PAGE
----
- By Jane Musgrave Palm Beach Post Staff Writer
Forget the tony shops on Worth Avenue, the bars and restaurants in Delray Beach, the golf course in the Catskills or the office buildings and apartments in upstate New York.
One of the most contested properties in Burt and Lucille Handelsman’s estimated $550 million empire has nothing to do with expensive real estate. It’s the Palm Beach couple’s shaving mug collection.
Valued at more than $1 million, the mugs are up for grabs as a Palm Beach County judge tries to figure out how to divide the massive spoils of the couple’s nearly 70-year marriage that was officially dissolved when the month-long trial began on Feb. 5.
On Wednesday, 90-year-old Burt testified that not only was he the brains behind the real estate empire, but he also was the one who assembled the collection of more than 1,500 mugs and therefore should be allowed to keep it.
He acknowledged that 89-year-old Lucille, known as Lovey, bought him his first mug before they were married in 1948. But, he said, he was the one who combed antique shows across the country, looking for a particular kind of mug that commands top price because of its historic significance.
In court papers, Lucille said she has as much invested — both financially and emotionally — in the mugs as Burt. The collection, she said, should be divided so she and Burt can enjoy the mugs in their waning years and so she can eventually pass on her share of them to the couple’s three adult children, who have cut ties with their father even as they manage much of the real estate.
Burt insists breaking up the collection would destroy its value. “We have the finest collection in the United States,” he told Palm Beach County Circuit Judge Scott Suskauer. “To break it up would destroy history.”
The mugs are what are known as occupational mugs, he explained. Popular from about 1865 until just after World War I, the mugs depict the occupations of their owners.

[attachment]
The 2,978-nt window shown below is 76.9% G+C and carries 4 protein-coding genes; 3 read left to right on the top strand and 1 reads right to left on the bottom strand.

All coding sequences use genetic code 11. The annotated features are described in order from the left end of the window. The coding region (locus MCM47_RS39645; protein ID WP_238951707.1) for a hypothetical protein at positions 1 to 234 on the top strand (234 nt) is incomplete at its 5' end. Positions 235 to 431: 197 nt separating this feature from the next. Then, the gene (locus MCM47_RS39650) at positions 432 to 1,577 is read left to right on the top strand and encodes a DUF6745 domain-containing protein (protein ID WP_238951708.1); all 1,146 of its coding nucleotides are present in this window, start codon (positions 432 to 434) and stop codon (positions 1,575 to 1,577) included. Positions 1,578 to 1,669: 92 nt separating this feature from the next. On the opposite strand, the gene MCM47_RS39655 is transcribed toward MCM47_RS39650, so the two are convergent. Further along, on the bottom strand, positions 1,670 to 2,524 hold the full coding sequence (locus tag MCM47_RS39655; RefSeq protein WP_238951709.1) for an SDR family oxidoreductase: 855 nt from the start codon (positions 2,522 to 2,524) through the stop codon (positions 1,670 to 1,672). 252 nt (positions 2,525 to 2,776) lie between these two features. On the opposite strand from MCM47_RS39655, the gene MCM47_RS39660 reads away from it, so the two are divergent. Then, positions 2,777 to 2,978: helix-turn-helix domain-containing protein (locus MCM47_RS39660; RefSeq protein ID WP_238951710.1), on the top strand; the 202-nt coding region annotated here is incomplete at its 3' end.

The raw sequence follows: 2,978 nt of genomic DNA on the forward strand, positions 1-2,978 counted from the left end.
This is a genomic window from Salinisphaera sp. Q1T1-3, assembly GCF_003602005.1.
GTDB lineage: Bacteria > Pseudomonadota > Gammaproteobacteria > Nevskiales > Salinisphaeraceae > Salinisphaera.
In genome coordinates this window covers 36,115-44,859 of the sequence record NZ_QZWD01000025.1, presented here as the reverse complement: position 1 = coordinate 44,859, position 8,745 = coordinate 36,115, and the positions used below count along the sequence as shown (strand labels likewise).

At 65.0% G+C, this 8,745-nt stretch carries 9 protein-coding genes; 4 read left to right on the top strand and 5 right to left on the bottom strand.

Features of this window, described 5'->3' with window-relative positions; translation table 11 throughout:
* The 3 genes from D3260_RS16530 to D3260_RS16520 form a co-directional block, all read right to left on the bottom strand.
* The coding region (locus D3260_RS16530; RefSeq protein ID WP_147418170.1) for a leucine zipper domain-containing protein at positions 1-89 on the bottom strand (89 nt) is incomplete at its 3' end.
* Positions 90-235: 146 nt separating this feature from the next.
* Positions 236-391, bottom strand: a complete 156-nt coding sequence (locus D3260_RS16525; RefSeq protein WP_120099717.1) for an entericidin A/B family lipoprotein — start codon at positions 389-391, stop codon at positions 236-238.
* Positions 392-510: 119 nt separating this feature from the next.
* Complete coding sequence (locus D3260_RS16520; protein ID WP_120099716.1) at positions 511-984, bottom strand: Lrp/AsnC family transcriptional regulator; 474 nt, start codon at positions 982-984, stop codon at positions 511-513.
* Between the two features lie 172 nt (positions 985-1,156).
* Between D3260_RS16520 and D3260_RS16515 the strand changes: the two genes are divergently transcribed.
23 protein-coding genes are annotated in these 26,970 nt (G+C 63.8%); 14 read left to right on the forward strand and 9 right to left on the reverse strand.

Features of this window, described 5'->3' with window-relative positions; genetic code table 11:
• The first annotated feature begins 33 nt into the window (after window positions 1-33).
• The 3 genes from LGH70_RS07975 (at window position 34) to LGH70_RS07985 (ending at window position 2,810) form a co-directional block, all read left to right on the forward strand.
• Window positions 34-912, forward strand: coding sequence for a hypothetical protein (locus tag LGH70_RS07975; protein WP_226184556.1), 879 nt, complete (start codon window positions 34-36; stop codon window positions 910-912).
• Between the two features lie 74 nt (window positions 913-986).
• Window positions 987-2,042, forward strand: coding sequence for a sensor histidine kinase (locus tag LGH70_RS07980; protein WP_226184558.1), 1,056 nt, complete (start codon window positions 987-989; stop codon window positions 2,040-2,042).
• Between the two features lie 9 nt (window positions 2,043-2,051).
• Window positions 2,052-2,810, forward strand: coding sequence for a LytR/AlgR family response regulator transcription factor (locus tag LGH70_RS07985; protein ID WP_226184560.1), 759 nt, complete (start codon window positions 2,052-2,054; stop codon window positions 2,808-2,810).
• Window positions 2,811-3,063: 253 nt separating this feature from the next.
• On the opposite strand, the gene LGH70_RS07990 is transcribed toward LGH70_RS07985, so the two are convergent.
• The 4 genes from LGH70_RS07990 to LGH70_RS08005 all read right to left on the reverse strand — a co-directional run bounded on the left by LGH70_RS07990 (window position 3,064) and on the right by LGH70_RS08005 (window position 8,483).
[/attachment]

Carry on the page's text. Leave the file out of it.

For instance, Burt said he has one that shows a judge in a courtroom, listening to attorneys. Like the owners of other occupational mugs, the judge would leave his mug in his local barber shop to be used when he came in for his daily shave.
Burt said he created the Handelsman Family Foundation for the Preservation of American Antiques to protect the mugs in perpetuity. “They would stay in the foundation and we would find a way to fund it forever,” he said.
To illustrate how divisive the mugs are, Burt’s attorney Alan Kluger said he plans to call a mug appraiser to testify that the value of the mugs would be destroyed if they were divided between the couple.
In response, attorney Joel Weissman, who represents Lovey, countered that the mugs are part of Burt’s betrayal. In what Weissman described as a secret will, Burt bequeathed the mug collection to Fort Lauderdale lawyer Jane Rankin, a once trusted family legal advisor who, Lovey claims, stole her husband’s heart.
Burt, who testified earlier for two days, spent most of the day Wednesday on the stand, explaining how he assembled the far-flung real estate empire and identifying what property he believes he should be allowed to keep. He said he is particularly fond of land in downtown Delray Beach that is valued at $16.5 million.
One of the tracts, along Atlantic Avenue, houses the Blue Anchor pub. He said he and Lovey were walking down a street in London when the pub was going to be destroyed. Realizing its value, he said he immediately bought the pub and had it shipped to Delray Beach complete with its oak paneling and stained glass windows.
But he said all their property has nostalgic value, serving as a reminder of all the good he has accomplished. “I really believe I was responsible for changing Atlantic Avenue from a shooting gallery into what it is today,” he said of the downtown’s transformation since he began buying land there in the 1970s.
He gave Lovey no credit for his business success. “The only thing she’s ever done is to say, ‘We don’t need any more. We have plenty,’” he said.
In a blow to Burt’s case, the judge on Feb. 14 barred Burt’s attorneys from calling their own real estate appraiser to challenge one hired by Lovey’s attorneys because, Suskauer ruled, Burt’s attorneys had failed to share information with Lovey’s lawyers in a timely manner.
Since Kluger can’t call a professional appraiser to establish the value of the couple’s holdings, he said he would call his client, Burt, back to the stand before the trial is over next month to offer his opinion of the value.
While the couple agrees on much of the value, about $100 million is in dispute, said attorney Richard Segal, who also represents Burt.